Here it is—if you want to exit the known Universe, Mr(s). Reactionary, go ahead (that would be fine with me). But can you think of anything that puts out more energy than you put into it? Have you ever, for instance, seen a shattered glass reassemble before your eyes? You haven't? You mean to say you live in a Universe where time goes one way, because of entropy? You mean to say that everything in the Universe is a big waste of energy?

The point is, how quickly do you want your energy to be wasted? Since it's going to be wasted in any case, do you want to slow the wasting down, or not?

It hadn't occurred to me before, but there really is a profound worldview and a politics in statements about energy-wasting electric hybrid cars, etc. (In the same way that ideology often consists in prescriptions disguised as descriptions, viz. any racist or sexist statement you can think of means “Down with [that race or gender]!”)

What worldview? Well, it's kind of like Neil Young: “It's better to burn out than fade away.” So ultimately it would be better to waste all the Earth's energy in a colossal explosion, as soon as possible. Let's explode all the hydrogen bombs, now!

I'm with John Lennon on this, who would much rather have faded away than burnt out (shame he was shot).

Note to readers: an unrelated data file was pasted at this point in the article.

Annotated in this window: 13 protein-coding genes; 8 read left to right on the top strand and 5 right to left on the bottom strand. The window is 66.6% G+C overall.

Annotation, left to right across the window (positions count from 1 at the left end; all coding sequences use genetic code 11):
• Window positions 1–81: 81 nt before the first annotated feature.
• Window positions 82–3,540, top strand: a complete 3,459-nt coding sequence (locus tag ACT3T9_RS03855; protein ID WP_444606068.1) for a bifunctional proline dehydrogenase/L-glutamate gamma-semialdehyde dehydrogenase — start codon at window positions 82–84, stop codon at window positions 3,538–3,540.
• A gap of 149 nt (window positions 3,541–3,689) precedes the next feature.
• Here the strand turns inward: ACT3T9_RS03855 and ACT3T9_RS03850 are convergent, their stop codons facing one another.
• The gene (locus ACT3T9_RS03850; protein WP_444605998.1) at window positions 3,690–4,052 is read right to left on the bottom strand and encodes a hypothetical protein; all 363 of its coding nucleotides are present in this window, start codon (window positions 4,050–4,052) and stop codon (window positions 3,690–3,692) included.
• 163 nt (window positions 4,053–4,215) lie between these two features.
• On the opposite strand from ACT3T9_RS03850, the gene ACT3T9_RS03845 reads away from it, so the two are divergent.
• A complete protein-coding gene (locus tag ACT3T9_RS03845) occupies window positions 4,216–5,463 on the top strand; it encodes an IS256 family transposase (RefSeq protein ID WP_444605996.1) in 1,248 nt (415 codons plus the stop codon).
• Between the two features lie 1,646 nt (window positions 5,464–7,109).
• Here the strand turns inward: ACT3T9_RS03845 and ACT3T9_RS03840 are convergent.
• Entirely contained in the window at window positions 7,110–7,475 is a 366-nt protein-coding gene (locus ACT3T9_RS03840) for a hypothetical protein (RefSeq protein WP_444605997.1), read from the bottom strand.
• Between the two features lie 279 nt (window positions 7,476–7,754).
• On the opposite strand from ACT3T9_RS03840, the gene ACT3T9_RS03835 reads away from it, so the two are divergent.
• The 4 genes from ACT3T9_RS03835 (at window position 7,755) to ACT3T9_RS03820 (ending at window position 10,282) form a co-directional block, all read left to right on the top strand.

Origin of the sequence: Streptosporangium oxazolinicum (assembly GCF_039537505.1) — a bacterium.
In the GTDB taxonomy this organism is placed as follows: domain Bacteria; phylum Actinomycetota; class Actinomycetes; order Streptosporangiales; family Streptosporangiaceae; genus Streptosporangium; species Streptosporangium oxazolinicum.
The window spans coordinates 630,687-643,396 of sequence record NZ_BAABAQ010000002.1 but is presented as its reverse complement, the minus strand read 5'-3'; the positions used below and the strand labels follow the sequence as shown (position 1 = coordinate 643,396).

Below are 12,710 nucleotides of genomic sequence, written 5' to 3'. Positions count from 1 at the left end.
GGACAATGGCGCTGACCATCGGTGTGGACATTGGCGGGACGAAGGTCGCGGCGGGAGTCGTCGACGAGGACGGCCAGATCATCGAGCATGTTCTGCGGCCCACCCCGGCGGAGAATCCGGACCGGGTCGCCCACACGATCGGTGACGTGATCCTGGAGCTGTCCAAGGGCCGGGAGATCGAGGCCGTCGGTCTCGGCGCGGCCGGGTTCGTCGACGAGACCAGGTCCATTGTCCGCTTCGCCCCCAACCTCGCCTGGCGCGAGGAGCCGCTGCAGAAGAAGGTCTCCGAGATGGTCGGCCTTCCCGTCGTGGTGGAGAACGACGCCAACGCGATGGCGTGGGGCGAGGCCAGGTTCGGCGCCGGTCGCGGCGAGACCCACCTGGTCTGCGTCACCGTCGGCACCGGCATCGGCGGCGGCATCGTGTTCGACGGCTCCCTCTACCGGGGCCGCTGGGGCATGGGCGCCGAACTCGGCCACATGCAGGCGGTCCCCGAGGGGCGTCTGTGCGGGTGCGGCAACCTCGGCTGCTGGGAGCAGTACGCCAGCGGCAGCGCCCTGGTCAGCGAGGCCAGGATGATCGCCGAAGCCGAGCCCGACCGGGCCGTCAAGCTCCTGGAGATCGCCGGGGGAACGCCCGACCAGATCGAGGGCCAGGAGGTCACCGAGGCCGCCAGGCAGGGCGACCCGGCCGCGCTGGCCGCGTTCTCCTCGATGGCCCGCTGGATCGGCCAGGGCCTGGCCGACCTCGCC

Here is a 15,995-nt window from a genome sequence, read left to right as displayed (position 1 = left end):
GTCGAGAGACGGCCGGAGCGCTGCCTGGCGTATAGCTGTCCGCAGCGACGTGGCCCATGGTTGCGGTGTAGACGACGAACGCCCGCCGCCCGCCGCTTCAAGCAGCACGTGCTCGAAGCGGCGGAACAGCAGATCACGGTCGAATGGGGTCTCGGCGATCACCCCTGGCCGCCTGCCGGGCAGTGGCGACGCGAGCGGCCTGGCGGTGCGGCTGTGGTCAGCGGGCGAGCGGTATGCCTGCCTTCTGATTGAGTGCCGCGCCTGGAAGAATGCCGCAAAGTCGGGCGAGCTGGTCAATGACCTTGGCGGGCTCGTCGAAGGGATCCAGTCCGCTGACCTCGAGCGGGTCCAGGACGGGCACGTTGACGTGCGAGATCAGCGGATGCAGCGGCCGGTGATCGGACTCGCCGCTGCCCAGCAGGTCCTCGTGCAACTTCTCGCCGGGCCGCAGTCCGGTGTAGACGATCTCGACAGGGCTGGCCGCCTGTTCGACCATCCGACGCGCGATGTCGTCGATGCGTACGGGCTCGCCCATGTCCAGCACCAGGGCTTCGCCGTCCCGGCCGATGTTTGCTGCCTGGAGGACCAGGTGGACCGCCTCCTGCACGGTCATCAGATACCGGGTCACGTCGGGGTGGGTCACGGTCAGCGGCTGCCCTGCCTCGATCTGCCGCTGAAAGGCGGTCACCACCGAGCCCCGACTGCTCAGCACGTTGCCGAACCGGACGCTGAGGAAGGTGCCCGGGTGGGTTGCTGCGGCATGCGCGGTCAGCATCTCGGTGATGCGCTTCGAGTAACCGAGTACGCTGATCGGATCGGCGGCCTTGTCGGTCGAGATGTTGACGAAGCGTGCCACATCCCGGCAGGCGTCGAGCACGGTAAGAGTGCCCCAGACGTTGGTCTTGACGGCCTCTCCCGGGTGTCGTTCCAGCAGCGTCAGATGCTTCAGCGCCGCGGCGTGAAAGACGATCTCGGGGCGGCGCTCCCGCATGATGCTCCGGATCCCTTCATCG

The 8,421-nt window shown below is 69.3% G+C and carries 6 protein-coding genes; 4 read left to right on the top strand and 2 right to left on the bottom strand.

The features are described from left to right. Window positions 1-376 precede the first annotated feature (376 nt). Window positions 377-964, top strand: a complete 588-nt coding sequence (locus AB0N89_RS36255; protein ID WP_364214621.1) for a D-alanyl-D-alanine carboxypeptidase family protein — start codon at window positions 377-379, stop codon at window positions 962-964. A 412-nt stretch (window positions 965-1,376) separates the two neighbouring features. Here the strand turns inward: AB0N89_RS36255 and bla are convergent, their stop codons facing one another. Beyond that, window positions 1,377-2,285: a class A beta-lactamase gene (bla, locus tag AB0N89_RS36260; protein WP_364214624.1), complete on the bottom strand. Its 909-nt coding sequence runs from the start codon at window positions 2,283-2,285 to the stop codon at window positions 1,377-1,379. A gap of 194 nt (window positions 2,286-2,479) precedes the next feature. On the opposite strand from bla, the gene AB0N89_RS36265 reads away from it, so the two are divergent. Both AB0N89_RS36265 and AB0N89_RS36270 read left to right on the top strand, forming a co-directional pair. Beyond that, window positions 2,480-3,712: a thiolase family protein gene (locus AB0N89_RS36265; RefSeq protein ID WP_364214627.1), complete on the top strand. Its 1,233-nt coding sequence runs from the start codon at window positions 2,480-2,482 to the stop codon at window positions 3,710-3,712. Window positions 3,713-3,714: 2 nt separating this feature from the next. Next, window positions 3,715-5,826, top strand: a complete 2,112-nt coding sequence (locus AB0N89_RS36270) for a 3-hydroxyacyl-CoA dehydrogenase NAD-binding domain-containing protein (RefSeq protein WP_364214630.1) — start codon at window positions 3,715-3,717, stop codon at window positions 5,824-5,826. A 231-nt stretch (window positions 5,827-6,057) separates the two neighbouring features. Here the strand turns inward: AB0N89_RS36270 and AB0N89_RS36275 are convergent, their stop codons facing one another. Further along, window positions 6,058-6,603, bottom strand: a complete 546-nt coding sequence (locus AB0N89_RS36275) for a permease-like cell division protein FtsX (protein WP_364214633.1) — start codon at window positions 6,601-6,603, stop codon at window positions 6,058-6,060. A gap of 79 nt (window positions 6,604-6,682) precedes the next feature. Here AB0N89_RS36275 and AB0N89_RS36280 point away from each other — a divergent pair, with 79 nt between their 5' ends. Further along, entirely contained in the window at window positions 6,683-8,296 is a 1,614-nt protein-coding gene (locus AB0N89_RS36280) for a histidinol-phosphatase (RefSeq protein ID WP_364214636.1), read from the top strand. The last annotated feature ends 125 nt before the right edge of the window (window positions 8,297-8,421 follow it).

If your criterion for ecological products is that they must save more energy than what goes into making them, you should emigrate immediately to another Universe.

Even saying that eco-products should only waste energy in the most efficient manner imaginable is an incredibly tall order. Cue a lot of Bush stuff about waiting for the ideal technology to show up and save us. So down with solar, in the mean time!

Entropy: love it or leave it, I guess.

Tuesday, February 3, 2009


Here you can see my ugly mug talking about the role of art and creativity in the face of climate change, with ecofeminist Carolyn Merchant, literary scholar Robert Watson, and historian Michael Osborne. The symposium (at Berkeley) was hosted by poet Robert Hass. You can also get it on iTunes in the store if you search for “Creativity in the Face of Climate Change.” It's on UCTV.